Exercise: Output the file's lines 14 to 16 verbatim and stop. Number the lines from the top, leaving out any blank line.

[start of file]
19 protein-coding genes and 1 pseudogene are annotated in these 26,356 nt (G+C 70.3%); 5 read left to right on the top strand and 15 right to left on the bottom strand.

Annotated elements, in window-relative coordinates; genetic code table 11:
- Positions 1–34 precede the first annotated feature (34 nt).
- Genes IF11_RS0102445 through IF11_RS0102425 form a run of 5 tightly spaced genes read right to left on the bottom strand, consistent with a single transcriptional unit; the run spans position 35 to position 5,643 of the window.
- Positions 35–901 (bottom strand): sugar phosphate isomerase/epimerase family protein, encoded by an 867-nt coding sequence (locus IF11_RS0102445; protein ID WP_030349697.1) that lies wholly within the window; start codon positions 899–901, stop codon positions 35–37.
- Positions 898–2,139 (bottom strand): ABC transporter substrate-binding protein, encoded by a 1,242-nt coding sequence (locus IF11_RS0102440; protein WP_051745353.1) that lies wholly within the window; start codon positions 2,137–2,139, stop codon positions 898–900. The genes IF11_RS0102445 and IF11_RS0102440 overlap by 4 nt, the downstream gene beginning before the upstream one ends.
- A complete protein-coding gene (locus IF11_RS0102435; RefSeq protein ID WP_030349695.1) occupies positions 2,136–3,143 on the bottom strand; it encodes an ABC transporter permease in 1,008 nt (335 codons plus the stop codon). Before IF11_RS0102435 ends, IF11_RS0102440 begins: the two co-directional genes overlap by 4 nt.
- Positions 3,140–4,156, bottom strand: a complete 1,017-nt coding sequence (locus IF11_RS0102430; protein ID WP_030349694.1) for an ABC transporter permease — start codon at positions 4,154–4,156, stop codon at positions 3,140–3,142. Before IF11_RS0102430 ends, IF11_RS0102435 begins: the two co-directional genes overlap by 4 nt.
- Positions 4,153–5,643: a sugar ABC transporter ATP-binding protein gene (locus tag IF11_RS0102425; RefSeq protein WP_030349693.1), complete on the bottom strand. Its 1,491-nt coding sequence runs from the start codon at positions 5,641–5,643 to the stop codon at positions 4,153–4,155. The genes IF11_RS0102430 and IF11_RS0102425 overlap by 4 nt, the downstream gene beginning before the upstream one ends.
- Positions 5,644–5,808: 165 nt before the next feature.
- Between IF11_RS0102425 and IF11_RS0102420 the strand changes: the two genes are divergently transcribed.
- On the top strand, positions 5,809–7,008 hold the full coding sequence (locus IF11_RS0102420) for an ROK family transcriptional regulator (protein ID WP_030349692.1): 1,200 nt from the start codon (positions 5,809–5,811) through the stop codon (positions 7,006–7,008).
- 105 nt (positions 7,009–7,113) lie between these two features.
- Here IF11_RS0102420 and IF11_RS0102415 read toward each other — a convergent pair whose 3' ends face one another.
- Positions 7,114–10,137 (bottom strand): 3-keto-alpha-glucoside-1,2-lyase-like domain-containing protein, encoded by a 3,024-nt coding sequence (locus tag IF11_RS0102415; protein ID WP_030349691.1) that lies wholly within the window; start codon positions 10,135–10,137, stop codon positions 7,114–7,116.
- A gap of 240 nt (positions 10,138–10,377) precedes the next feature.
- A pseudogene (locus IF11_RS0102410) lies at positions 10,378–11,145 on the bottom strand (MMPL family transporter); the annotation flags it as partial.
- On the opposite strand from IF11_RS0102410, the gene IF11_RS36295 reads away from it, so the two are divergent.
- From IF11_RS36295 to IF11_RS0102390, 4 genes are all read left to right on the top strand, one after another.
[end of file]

- Here IF11_RS0102420 and IF11_RS0102415 read toward each other — a convergent pair whose 3' ends face one another.
- Positions 7,114–10,137 (bottom strand): 3-keto-alpha-glucoside-1,2-lyase-like domain-containing protein, encoded by a 3,024-nt coding sequence (locus tag IF11_RS0102415; protein ID WP_030349691.1) that lies wholly within the window; start codon positions 10,135–10,137, stop codon positions 7,114–7,116.
- A gap of 240 nt (positions 10,138–10,377) precedes the next feature.